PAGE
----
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How much of the game should be in the demo?

Posted: Tue Dec 31, 2019 6:12 am
by DustyManson
I have made a few short pretty much linear otome games with a few choices but nothing too complex.

I'm starting to work on my first full length otome game with various love interests, a friend option, and even a cat option for those that would rather just have a cat and not date anybody.

My issue is I'm not sure how much of the game I should have as the demo

Re: How much of the game should be in the demo?

Posted: Tue Dec 31, 2019 12:47 pm
by fleet
I've seen commercially released games where the demo is the first chapter.

Re: How much of the game should be in the demo?

Posted: Wed Jan 01, 2020 12:25 am
by Wudgeous
I think as a general rule, the players should see enough of the game to know how it functions, and enough to be briefly introduced to most of the characters.

Re: How much of the game should be in the demo?

Posted: Mon Jan 06, 2020 6:32 pm
by Mutive
The goal of a demo is to get a player to buy the full game, right?

So I'd argue that a demo should be long enough that a player can get a sense of the game + why they'd want to play it. This means it can be as long or as short as it takes to "sell" the player.

(With that said, it's rare that I'll "try out" a game for more than about 15 minutes. If the game hasn't interested me in that time frame, I'm probably going to pass. So making sure you "hook" your players in that much time is probably a good idea!)

Re: How much of the game should be in the demo?

Posted: Tue Jan 07, 2020 5:00 pm
by papillon
Consider what the purpose of your demo IS. Not all games have them! If you want one, what do you want it to accomplish?

Is it to upsell the full game? (In which case, you don't want to make a demo until your game is DONE!)

Is it to demonstrate the game mechanics for fundraising purposes? (like, are you trying to go the kickstarter route?)

Is it to demonstrate the idea of your story so that you can recruit artists for your team?

Is it meant to be a free central story with separately-purchased chapters/DLC?

Is it meant to be a fun standalone that people will keep circulating and playing on its own whether they ever get the full version or not?

These things make a difference to your design.

Re: How much of the game should be in the demo?

Posted: Tue Jan 07, 2020 8:23 pm
by Katy133
I think a guideline to start with would be asking yourself if the demo includes these three things:
  • Establish the premise and main conflict.
  • Establish the protagonist.
  • If there are any mini-games or gimmicks, include a snippet of it.
There will always be exceptions to these guidelines (example: Some story's plots have the protagonist revealed late in the story, giving the audience a "decoy protagonist" in the meantime), but if you break these rules, only do so because you know why you are breaking them.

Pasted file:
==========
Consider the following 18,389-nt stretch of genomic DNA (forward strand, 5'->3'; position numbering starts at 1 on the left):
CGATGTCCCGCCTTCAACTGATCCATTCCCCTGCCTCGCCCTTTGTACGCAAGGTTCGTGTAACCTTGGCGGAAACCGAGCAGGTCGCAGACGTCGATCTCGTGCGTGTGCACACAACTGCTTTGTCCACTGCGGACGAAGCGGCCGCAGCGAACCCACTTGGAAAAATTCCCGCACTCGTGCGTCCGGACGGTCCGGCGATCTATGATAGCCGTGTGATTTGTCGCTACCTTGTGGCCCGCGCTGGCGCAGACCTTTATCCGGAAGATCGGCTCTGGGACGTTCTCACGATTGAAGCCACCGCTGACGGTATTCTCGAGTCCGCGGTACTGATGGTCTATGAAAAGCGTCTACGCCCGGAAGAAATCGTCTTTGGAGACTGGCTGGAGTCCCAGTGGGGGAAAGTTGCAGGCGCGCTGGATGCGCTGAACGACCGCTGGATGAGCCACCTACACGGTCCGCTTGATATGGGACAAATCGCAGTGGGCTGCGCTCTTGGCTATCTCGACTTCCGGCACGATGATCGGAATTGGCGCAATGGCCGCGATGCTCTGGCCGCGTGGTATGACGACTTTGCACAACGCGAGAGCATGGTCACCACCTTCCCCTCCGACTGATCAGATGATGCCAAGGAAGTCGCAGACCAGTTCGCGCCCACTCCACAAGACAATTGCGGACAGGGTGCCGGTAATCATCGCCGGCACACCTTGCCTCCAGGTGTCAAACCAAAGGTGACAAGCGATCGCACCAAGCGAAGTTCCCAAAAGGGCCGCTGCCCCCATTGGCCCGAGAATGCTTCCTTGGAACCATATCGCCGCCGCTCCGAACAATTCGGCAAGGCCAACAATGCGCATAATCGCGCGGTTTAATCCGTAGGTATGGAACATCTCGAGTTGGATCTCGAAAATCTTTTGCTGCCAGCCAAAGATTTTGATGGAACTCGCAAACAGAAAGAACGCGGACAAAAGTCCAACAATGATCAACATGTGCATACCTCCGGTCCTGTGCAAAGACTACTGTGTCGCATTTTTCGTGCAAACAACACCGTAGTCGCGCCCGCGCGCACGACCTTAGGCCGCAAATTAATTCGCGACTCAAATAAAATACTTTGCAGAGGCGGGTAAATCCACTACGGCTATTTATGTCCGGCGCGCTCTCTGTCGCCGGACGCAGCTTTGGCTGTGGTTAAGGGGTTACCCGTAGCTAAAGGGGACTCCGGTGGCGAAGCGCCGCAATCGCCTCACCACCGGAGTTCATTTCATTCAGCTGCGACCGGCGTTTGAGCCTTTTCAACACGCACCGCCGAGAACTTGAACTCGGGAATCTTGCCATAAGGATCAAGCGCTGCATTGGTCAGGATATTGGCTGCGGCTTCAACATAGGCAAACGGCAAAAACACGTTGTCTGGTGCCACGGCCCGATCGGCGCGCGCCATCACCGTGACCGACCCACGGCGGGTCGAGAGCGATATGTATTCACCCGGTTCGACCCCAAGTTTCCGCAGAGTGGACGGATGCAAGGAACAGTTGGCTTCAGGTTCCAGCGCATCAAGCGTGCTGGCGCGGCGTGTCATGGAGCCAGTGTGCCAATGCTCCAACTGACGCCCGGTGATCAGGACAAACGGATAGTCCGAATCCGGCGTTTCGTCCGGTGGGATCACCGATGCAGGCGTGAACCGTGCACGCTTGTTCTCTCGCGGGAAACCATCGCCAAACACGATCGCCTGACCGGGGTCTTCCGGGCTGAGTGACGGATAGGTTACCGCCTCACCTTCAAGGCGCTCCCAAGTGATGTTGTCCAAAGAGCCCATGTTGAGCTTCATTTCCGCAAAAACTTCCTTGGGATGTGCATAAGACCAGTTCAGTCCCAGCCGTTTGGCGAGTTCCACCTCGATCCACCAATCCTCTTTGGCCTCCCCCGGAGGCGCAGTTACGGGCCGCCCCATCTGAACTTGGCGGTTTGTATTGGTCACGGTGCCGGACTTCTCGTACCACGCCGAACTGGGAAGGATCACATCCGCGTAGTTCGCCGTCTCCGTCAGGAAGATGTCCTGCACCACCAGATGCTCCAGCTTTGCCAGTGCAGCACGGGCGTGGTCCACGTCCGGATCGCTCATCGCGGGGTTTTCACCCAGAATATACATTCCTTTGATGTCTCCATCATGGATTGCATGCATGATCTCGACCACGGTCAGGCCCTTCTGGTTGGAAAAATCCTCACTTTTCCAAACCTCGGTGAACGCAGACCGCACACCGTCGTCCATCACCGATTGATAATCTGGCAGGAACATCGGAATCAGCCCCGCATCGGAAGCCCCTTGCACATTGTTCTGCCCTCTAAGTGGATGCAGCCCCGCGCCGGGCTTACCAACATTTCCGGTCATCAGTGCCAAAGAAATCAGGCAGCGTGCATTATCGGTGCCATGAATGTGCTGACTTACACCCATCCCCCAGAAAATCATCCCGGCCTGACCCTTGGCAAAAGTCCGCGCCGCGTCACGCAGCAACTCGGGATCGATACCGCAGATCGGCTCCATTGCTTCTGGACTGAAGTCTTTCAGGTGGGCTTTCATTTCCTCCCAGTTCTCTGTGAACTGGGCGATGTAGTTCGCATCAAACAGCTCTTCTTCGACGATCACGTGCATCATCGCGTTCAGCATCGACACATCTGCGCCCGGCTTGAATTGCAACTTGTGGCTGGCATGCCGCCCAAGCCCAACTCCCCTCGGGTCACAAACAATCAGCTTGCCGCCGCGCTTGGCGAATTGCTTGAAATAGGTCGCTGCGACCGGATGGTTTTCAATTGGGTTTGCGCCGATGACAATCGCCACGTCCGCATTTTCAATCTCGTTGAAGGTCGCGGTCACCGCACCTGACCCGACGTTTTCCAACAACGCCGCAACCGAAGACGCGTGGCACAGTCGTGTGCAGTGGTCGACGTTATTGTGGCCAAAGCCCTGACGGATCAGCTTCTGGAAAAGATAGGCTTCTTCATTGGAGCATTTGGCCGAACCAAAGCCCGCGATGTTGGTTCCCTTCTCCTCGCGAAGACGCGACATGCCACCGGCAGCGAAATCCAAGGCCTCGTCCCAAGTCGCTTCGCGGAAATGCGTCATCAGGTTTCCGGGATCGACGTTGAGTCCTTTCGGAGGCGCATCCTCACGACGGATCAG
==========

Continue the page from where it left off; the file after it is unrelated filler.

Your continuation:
Re: How much of the game should be in the demo?

Posted: Thu Jan 09, 2020 10:09 am
by mikey
In addition to what's been said already, I find demos valuable for allowing me to look at all the settings and what effect they produce.

I bought Shibuya Scramble (without a demo) and was driven to insanity by the inability to set instant text display. Other VNs may have permanently animated cursors, or only have a limited number of save slots. These are not always deal breakers (some even prefer them), but it's good to know what kind of "player comforts" you are getting.

So having a demo (at all) is already a good decision from my perspective. I actually typically buy the few expensive AAA games that I have my eyes on pretty much sight unseen or just by watching some gameplay, mainly because these are already "budgeted". I know I want them.

However I have bought a disproportional amount of my non-blockbuster titles, such as sub-20-eur indie games based on demos. These were unplanned buys, but by playing the demos and knowing what I can expect my brain classified them as "considered impulse purchases" :D and allowed me to spend the money.

Re: How much of the game should be in the demo?

Posted: Thu Jan 09, 2020 1:28 pm
by Elsa Kisiel
papillon wrote:
Tue Jan 07, 2020 5:00 pm
Is it meant to be a fun standalone that people will keep circulating and playing on its own whether they ever get the full version or not?
I love the "standalone" kind of demo so much! Not a lot of game do it, but as a player, I think it's great that a demo can be a "bonus content".
Like the demo for stanley parable. It's the same kind of humor and mechanic, but it's a different game than the game itself, and I was delighted as a player to learn about the demo after I've finished the game.